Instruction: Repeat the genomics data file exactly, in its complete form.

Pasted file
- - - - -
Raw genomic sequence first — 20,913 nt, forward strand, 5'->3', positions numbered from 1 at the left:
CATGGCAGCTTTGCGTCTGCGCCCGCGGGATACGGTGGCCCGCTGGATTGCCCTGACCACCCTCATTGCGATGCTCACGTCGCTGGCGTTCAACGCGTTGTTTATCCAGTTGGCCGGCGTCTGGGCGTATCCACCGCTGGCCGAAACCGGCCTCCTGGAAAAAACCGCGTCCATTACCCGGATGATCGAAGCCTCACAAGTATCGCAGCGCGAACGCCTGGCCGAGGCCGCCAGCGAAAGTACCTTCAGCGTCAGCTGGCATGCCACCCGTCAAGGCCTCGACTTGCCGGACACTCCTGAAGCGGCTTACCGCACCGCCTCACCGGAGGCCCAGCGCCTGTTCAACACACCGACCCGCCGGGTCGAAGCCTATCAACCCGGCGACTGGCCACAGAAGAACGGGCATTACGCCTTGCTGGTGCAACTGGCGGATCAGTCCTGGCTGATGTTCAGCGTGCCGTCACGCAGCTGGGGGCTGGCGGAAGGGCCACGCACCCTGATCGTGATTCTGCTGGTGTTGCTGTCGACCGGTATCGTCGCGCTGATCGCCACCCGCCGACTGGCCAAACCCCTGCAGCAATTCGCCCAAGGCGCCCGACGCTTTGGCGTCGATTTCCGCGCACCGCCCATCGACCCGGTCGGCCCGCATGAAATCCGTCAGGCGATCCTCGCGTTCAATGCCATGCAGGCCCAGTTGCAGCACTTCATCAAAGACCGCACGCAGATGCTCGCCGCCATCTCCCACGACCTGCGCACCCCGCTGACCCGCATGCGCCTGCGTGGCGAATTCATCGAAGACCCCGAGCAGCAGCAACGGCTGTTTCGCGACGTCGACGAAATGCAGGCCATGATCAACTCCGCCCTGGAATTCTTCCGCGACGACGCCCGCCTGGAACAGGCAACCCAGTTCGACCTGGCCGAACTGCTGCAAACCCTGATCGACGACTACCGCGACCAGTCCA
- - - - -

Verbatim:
Raw genomic sequence first — 20,913 nt, forward strand, 5'->3', positions numbered from 1 at the left:
CATGGCAGCTTTGCGTCTGCGCCCGCGGGATACGGTGGCCCGCTGGATTGCCCTGACCACCCTCATTGCGATGCTCACGTCGCTGGCGTTCAACGCGTTGTTTATCCAGTTGGCCGGCGTCTGGGCGTATCCACCGCTGGCCGAAACCGGCCTCCTGGAAAAAACCGCGTCCATTACCCGGATGATCGAAGCCTCACAAGTATCGCAGCGCGAACGCCTGGCCGAGGCCGCCAGCGAAAGTACCTTCAGCGTCAGCTGGCATGCCACCCGTCAAGGCCTCGACTTGCCGGACACTCCTGAAGCGGCTTACCGCACCGCCTCACCGGAGGCCCAGCGCCTGTTCAACACACCGACCCGCCGGGTCGAAGCCTATCAACCCGGCGACTGGCCACAGAAGAACGGGCATTACGCCTTGCTGGTGCAACTGGCGGATCAGTCCTGGCTGATGTTCAGCGTGCCGTCACGCAGCTGGGGGCTGGCGGAAGGGCCACGCACCCTGATCGTGATTCTGCTGGTGTTGCTGTCGACCGGTATCGTCGCGCTGATCGCCACCCGCCGACTGGCCAAACCCCTGCAGCAATTCGCCCAAGGCGCCCGACGCTTTGGCGTCGATTTCCGCGCACCGCCCATCGACCCGGTCGGCCCGCATGAAATCCGTCAGGCGATCCTCGCGTTCAATGCCATGCAGGCCCAGTTGCAGCACTTCATCAAAGACCGCACGCAGATGCTCGCCGCCATCTCCCACGACCTGCGCACCCCGCTGACCCGCATGCGCCTGCGTGGCGAATTCATCGAAGACCCCGAGCAGCAGCAACGGCTGTTTCGCGACGTCGACGAAATGCAGGCCATGATCAACTCCGCCCTGGAATTCTTCCGCGACGACGCCCGCCTGGAACAGGCAACCCAGTTCGACCTGGCCGAACTGCTGCAAACCCTGATCGACGACTACCGCGACCAGTCCA